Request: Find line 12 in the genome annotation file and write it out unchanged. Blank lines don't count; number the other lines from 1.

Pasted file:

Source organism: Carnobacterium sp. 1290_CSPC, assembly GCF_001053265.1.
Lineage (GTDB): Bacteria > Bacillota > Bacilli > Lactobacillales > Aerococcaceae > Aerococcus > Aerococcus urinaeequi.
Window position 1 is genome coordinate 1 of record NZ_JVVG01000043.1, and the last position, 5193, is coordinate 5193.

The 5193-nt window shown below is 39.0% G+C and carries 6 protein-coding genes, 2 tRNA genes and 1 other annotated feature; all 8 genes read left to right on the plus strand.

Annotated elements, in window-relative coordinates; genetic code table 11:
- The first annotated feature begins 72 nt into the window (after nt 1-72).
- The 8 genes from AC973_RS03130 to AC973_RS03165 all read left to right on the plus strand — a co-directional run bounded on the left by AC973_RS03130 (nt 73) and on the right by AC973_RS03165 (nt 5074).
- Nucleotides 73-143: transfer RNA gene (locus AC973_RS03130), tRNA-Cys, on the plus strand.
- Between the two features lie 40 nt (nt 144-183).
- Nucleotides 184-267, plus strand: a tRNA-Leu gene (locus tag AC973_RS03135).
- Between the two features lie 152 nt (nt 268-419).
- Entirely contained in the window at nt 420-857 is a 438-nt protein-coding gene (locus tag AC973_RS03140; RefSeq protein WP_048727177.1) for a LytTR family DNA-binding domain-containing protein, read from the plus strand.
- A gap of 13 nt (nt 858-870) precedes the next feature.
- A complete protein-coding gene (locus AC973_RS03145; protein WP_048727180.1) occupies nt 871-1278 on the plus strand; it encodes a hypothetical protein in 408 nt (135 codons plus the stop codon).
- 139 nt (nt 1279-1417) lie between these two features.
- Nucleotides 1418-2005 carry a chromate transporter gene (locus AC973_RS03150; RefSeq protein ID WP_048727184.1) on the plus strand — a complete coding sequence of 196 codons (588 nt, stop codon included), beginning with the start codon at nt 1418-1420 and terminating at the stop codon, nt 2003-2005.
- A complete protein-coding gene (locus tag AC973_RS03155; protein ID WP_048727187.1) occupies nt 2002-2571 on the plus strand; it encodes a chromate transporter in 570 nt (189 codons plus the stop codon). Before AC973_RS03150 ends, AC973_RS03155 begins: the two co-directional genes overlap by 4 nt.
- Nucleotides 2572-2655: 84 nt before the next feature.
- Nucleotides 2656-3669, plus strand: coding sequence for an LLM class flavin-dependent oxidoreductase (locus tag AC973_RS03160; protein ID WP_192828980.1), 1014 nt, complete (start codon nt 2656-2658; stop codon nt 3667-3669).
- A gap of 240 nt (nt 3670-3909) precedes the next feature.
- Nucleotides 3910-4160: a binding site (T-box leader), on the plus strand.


- Entirely contained in the window at nt 420-857 is a 438-nt protein-coding gene (locus tag AC973_RS03140; RefSeq protein WP_048727177.1) for a LytTR family DNA-binding domain-containing protein, read from the plus strand.